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Texas group vows suit if Wantagh school doesn't allow Christian group

Liz Loverde, of Wantagh, speaks during a press

Liz Loverde, of Wantagh, speaks during a press conference after being denied the right to form, "Dare to Believe," a Christian club at Wantagh High School, held at the Marriott Hotel in Uniondale, Monday, Nov. 17, 2014. Credit: Steve Pfost

A second Long Island student says her school district has denied her request to form a Christian faith-based school club, the district denied it has come to a decision and a Texas-based conservative religious group said it would force the issue in court.

Wantagh High School sophomore Liz Loverde, 15, said she presented her principal with a proposal to form the club in September but was told she could not because it would be illegal. "I felt terrible," Loverde said Monday. "I felt really disappointed. It was such a good idea."

The club, Dare to Believe, would involve students studying the Bible, helping at soup kitchens, singing songs to elderly people, organizing toy drives for poor children and raising money for charity, Loverde said.

Wantagh school officials denied the proposal was rejected and said it is still under study.

"The district has not denied access to form a student Christian Club called Dare to Believe," Maureen Goldberg, superintendent of the Wantagh Union Free School District, said in a statement. "As it is required with all student clubs, proper protocol and procedures must be followed and implemented before the club can be formally recognized."

She continued, "The district is currently reviewing this request with the Board of Education and legal counsel. To date, there has been no decision based on this club."

Jeremy Dys, an attorney with the Plano, Texas-based Liberty Institute, which is advocating for Loverde, said the group is giving the school district until next week to reverse its decision or the institute will start legal action.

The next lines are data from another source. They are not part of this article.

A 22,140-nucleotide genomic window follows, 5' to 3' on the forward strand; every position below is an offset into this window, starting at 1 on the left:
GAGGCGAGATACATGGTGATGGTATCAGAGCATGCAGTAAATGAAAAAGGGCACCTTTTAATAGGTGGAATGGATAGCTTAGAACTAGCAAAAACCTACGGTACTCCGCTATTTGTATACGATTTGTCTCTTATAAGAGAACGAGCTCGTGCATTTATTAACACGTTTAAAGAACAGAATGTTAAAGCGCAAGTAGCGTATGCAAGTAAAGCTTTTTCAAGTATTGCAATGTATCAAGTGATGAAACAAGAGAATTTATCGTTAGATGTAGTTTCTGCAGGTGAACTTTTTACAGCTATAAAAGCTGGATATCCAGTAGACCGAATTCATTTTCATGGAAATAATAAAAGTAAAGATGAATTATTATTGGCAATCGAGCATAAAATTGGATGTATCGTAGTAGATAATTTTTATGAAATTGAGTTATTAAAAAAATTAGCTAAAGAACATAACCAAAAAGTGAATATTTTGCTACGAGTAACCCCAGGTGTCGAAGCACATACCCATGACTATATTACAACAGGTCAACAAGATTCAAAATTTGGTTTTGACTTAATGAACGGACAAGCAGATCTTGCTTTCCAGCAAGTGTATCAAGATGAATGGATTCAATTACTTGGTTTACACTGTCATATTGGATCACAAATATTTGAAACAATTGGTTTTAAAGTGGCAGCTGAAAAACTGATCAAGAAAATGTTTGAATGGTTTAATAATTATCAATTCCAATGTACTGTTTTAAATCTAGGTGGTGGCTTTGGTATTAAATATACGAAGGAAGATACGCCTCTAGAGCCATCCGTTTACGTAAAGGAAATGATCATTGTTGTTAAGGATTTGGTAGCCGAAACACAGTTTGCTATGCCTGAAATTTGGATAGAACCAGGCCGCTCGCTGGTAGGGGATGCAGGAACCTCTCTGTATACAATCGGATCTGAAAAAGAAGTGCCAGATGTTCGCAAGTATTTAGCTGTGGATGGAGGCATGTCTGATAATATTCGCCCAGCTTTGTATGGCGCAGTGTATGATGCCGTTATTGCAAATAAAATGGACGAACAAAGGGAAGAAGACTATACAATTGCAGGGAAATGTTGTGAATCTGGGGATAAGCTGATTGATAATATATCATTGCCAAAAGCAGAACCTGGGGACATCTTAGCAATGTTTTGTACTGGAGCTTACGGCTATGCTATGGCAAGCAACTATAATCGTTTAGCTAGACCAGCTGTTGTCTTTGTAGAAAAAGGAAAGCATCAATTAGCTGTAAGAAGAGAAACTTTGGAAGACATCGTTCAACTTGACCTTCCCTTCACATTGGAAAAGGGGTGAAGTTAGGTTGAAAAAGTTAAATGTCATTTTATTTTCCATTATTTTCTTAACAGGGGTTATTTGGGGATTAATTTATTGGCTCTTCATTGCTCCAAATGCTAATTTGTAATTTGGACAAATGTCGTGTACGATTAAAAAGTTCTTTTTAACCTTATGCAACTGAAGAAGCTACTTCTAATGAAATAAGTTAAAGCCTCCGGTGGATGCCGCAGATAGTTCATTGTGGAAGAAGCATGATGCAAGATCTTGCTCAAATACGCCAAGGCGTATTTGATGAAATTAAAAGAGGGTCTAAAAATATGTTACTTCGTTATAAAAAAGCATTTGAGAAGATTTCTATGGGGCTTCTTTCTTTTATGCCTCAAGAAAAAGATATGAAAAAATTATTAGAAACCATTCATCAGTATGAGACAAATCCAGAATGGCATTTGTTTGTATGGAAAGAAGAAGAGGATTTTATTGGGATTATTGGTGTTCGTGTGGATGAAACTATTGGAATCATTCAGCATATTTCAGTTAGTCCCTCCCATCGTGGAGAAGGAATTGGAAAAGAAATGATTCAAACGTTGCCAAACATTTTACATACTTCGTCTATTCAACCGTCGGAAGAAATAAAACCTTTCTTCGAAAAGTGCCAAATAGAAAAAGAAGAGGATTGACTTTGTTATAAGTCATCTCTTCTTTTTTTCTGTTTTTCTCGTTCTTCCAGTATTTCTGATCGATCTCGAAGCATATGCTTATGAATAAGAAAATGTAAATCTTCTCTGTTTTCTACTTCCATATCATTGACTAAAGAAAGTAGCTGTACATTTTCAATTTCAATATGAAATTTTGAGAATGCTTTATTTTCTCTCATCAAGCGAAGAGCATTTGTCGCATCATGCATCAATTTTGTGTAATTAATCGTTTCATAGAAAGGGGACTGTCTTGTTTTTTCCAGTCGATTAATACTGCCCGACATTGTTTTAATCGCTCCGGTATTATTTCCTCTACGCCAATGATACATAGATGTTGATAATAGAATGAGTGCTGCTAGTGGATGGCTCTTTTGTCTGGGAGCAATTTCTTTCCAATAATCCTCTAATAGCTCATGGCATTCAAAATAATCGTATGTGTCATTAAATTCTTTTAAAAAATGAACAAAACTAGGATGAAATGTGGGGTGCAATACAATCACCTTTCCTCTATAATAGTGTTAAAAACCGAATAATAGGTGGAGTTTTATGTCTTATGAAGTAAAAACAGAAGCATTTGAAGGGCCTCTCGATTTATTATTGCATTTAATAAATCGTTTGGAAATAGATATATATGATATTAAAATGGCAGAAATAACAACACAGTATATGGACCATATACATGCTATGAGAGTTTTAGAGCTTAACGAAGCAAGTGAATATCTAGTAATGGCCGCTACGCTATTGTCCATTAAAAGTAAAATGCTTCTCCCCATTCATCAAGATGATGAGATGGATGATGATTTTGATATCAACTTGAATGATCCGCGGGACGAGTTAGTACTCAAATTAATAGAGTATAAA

"Students of faith in New York public schools have the same freedom to form and have the school recognize a religious club as other students who want to form a Rube Goldberg Club or the Animal Rights and Recycling Club," Dys said, referring to two other clubs at Wantagh High School.

"School officials on Long Island do not seem to understand that the Equal Access Act of 1984 makes it illegal to deny students -- and especially a minority of students -- the right to form a Christian club on campus," he said.

In the last year, Three Village school district officials have twice denied a request to start a Christian faith-based club at Ward Melville High School -- and twice reversed themselves following pressure from the Liberty Institute.

The Ward Melville group, Students United in Faith, led by senior John Raney, was allowed to start operating again last month. The group helps combat poverty, suicide and drug use -- issues Raney says he has seen among his peers.

Loverde said she decided to start the group because of bullying and depression among students at Wantagh High School, and because religion helped her overcome some of her own problems. "I found my answer in Christ," she said.

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